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The Scarlet & Black

The Scarlet & Black

Feven Getachew
Feven Getachew
May 6, 2024
Michael Lozada
Michael Lozada
May 6, 2024
Nathan Hoffman
Nathan Hoffman
May 6, 2024
Harvey Wilhelm `24.
Harvey Wilhelm
May 6, 2024

Letter to the Editor: The tipping point: a server’s perspective

Hey, Grinnell. Many of you love to dine out at the various wonderful establishments here, but I would like to let you in on a little secret. Your servers don’t like you very much as a collective group. Don’t be offended! I am a self-loathing college student and server with over five years of experience in the food service industry. I am writing to you to help improve the relationship between you as a customer and your servers.

I am writing to you because I’m tired of your tipping habits. Now, I am not here to make an argument for or against tipping culture. I’m just here to explain a few things about the system to you. First of all, you should always leave a tip. No excuses. I don’t care if you don’t believe in the tipping system of paying servers’ wages. This is the system, and I’m here to tell you how to play by the rules. Not tipping your server is not the arena to fight for that cause, it’s in changing wage laws. If you feel that serving isn’t a “real job” and that anyone can take food and drinks to a table, I disagree, and that doesn’t mean that it’s a job that doesn’t deserve a fair living wage.

There is so much that goes on in a restaurant that you don’t see, especially during a lunch or dinner rush, and sometimes we aren’t there to wait on you hand-and-foot (not that you should ever make your server do that). Take a look around if you’re upset about your service. If you see a full restaurant and your server is running around the restaurant in a frenzy, cut them some slack. We’ve all worked busy shifts and it pains us when we can’t give you the service you deserve. Please try to understand that.

If there’s a problem with your food, don’t take it out on your server by stiffing them or reducing the tip. Please tell us so that we can fix your problem promptly. If your steak is over-cooked, tell me. I’ll negotiate with our busy (and probably irate) cooks to make sure that you get your steak cooked to the perfect medium rare that you ordered. As servers, we want you to be happy and we’re there to take care of exactly these problems. 

If you are unsatisfied with your service for any reason at all, the answer is not to stiff your server. The correct response to service that you feel was particularly bad is to ask to speak with a manager. That is the only way that problems get solved. When you leave your server nothing, they learn nothing. All they know is that you’re not a good tipper and they’ll remember and probably serve you accordingly next time. Yes, we do know and remember who you are, bad tippers. Especially you regulars. When one does not leave a tip, it sends a message that the value of your server’s work isn’t worth minimum wage. Think about how classist that is. Furthermore, as a social justice conscious community, Grinnell College students often advocate for fair living wages for all employees. To not tip your servers flies in the face of that message.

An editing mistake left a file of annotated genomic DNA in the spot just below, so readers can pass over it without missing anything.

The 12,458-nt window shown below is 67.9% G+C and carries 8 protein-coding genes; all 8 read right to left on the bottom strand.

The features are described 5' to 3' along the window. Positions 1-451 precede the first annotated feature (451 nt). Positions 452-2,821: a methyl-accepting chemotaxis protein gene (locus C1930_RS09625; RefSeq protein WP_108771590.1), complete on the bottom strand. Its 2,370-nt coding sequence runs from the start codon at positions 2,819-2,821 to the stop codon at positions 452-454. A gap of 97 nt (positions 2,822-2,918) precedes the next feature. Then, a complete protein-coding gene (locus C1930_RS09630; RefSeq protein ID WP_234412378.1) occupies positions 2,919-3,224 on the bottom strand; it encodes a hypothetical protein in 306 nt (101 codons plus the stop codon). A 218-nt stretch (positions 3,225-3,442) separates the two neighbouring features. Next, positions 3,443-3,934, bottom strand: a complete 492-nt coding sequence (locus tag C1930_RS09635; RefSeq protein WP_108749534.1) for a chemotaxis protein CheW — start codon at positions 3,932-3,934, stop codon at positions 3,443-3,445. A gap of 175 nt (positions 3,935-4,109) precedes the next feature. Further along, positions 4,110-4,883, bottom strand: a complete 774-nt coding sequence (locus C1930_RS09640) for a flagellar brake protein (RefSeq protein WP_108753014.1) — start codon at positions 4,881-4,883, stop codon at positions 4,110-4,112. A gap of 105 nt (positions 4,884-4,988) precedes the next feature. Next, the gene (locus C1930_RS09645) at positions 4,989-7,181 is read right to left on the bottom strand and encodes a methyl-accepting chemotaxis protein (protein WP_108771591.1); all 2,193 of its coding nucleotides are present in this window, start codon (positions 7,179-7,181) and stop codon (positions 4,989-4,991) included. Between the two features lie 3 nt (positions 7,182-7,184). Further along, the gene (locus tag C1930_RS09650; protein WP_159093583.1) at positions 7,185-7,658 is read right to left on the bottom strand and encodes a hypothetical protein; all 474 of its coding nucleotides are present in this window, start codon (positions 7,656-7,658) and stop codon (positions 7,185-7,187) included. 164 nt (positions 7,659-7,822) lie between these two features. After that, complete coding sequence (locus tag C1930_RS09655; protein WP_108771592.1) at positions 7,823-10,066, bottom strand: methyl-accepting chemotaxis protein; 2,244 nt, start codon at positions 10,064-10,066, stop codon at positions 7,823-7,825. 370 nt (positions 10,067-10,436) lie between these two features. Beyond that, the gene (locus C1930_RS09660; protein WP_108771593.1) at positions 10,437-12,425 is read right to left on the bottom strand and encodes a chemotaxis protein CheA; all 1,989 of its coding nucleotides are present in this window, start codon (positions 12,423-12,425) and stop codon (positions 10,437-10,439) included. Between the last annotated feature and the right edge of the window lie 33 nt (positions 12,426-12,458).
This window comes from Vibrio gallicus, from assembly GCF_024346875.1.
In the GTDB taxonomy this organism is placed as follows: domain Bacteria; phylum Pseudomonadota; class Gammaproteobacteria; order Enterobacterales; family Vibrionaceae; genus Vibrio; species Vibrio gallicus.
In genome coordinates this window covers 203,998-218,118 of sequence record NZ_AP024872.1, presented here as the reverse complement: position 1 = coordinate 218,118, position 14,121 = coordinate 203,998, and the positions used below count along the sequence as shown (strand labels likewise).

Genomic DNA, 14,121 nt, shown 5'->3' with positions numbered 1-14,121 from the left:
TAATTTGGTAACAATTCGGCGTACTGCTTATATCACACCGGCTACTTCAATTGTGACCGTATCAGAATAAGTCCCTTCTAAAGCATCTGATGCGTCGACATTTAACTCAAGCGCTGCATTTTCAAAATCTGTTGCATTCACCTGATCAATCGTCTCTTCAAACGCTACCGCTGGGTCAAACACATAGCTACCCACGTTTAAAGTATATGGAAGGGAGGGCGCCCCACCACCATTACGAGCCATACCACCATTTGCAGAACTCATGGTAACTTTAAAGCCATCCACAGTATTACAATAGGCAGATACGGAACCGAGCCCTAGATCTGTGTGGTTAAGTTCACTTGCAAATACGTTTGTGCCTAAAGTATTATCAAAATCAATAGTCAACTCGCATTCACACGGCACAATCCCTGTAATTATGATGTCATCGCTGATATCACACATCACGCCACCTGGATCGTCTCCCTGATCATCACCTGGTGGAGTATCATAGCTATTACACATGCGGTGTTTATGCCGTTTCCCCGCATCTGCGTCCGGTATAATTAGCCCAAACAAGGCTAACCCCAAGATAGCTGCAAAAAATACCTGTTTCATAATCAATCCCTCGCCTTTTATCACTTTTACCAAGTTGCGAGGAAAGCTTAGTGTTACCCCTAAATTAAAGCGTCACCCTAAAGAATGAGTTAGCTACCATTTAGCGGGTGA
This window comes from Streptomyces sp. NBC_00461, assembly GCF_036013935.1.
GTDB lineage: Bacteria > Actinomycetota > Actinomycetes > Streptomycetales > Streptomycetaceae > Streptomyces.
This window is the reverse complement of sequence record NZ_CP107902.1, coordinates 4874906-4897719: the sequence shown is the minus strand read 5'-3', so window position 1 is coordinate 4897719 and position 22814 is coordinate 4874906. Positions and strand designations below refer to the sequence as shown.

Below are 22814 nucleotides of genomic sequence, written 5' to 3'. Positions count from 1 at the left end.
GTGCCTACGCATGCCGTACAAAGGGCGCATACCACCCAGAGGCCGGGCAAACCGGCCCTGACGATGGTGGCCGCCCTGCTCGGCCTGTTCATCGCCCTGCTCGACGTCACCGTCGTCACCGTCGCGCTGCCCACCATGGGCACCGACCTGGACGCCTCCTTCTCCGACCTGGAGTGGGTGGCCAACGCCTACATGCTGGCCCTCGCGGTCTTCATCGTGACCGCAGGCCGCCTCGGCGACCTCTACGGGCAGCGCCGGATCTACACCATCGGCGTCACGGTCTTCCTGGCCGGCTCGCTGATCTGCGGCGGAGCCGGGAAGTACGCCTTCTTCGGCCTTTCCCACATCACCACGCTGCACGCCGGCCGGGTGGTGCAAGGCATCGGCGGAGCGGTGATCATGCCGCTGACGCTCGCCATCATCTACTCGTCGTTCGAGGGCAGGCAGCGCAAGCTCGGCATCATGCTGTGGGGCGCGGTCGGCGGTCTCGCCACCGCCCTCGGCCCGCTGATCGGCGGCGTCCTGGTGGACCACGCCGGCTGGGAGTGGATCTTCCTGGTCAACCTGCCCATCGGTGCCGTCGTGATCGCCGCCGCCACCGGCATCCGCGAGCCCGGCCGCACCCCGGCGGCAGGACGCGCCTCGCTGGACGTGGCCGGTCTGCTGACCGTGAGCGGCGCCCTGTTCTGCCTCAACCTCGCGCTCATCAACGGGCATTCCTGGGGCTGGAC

You should also always tip your servers because you probably don’t have knowledge of where the dollars you leave go. In some restaurants, tips from the table go directly to the individual server. In others, there’s a percentage of tips that are shared between the entire staff (including host staff and bussers). So, if you leave nothing for your server, you may also be stiffing everyone involved with your service that evening. Not to mention the fact that yes, while servers are required to be paid at least minimum wage, the assistance that they may get on a slow night often is paid towards taxes (by the way, the federal minimum wage for tipped employees is 2.13 dollars/hour and this hasn’t been raised since 1991). In many establishments, servers lose their entire paychecks to taxes. Their entire livelihood is based on the cash they carry out each night in tips. Your refusal to tip could make the difference in a server’s ability to pay their bills on time.

So, how much should you tip your server? In many restaurants if you’re eating in a large party, the gratuity is included in your bill, so no need to worry. Otherwise, you should be tipping 15-20 percent (I personally always tip at least 20 percent). As a consumer, it is your job to be conscious of the amount of food you’re buying, and you should be able to provide the appropriate tip based on that final check. I’ve always cited a common server’s proverb: if you can’t afford to leave a proper tip, you can’t afford to eat out. 


Sara Sanders ’14 (Server at Chuong Garden) 

and your Servers in the Grinnell Community

Sharon R. Tan ’14 (Server/Bartender at Prairie Canary)

Rita McCall ’16 (Server at Prairie Canary)

Jenna Holt ’14 (Server at Prairie Canary)

Logan Shearer ’14 (Server at Chuong Garden)

Nicole Huffman ’14 (Server/Bartender at Prairie Canary)

Eva Dawson ’14 (Former Server at Prairie Canary)

Jeanette Miller ’14 (Server/Bartender at Relish)

Jesse Romo ’15 (Server at Prairie Canary)

Melissa Melloy ’16 (Server at Prairie Canary)

Ursula McDaid ’15 (Server at Chuong Garden)

Braden Brown ’14 (Server at Chuong Garden)

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